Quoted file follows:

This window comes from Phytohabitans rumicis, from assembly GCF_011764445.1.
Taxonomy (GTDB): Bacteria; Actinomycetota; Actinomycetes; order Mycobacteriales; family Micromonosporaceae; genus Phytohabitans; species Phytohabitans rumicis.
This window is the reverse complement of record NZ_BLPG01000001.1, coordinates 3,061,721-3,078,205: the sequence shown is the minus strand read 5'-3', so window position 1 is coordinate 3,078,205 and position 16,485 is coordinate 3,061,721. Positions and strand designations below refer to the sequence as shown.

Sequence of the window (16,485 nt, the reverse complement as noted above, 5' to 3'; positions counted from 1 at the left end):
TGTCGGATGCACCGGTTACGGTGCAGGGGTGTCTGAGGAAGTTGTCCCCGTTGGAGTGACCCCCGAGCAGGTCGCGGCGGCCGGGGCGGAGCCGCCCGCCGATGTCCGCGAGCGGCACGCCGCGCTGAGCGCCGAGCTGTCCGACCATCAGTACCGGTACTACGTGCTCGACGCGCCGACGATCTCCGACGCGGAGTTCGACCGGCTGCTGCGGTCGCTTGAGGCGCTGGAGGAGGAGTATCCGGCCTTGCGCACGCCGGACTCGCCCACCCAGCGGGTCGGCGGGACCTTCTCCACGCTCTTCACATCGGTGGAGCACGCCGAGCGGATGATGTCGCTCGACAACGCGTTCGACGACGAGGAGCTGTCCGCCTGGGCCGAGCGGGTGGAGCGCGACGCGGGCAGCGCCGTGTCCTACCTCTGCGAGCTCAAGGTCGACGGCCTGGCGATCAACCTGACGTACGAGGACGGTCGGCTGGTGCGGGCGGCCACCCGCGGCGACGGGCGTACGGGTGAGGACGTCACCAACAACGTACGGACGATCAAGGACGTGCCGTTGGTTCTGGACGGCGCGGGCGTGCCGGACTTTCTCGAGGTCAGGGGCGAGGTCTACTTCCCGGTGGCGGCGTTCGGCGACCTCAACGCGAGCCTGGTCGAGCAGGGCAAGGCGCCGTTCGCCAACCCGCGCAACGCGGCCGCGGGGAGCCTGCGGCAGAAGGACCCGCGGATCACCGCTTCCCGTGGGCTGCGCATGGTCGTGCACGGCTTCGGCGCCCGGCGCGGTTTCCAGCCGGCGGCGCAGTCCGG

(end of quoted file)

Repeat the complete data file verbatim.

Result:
This window comes from Phytohabitans rumicis, from assembly GCF_011764445.1.
Taxonomy (GTDB): Bacteria; Actinomycetota; Actinomycetes; order Mycobacteriales; family Micromonosporaceae; genus Phytohabitans; species Phytohabitans rumicis.
This window is the reverse complement of record NZ_BLPG01000001.1, coordinates 3,061,721-3,078,205: the sequence shown is the minus strand read 5'-3', so window position 1 is coordinate 3,078,205 and position 16,485 is coordinate 3,061,721. Positions and strand designations below refer to the sequence as shown.

Sequence of the window (16,485 nt, the reverse complement as noted above, 5' to 3'; positions counted from 1 at the left end):
TGTCGGATGCACCGGTTACGGTGCAGGGGTGTCTGAGGAAGTTGTCCCCGTTGGAGTGACCCCCGAGCAGGTCGCGGCGGCCGGGGCGGAGCCGCCCGCCGATGTCCGCGAGCGGCACGCCGCGCTGAGCGCCGAGCTGTCCGACCATCAGTACCGGTACTACGTGCTCGACGCGCCGACGATCTCCGACGCGGAGTTCGACCGGCTGCTGCGGTCGCTTGAGGCGCTGGAGGAGGAGTATCCGGCCTTGCGCACGCCGGACTCGCCCACCCAGCGGGTCGGCGGGACCTTCTCCACGCTCTTCACATCGGTGGAGCACGCCGAGCGGATGATGTCGCTCGACAACGCGTTCGACGACGAGGAGCTGTCCGCCTGGGCCGAGCGGGTGGAGCGCGACGCGGGCAGCGCCGTGTCCTACCTCTGCGAGCTCAAGGTCGACGGCCTGGCGATCAACCTGACGTACGAGGACGGTCGGCTGGTGCGGGCGGCCACCCGCGGCGACGGGCGTACGGGTGAGGACGTCACCAACAACGTACGGACGATCAAGGACGTGCCGTTGGTTCTGGACGGCGCGGGCGTGCCGGACTTTCTCGAGGTCAGGGGCGAGGTCTACTTCCCGGTGGCGGCGTTCGGCGACCTCAACGCGAGCCTGGTCGAGCAGGGCAAGGCGCCGTTCGCCAACCCGCGCAACGCGGCCGCGGGGAGCCTGCGGCAGAAGGACCCGCGGATCACCGCTTCCCGTGGGCTGCGCATGGTCGTGCACGGCTTCGGCGCCCGGCGCGGTTTCCAGCCGGCGGCGCAGTCCGG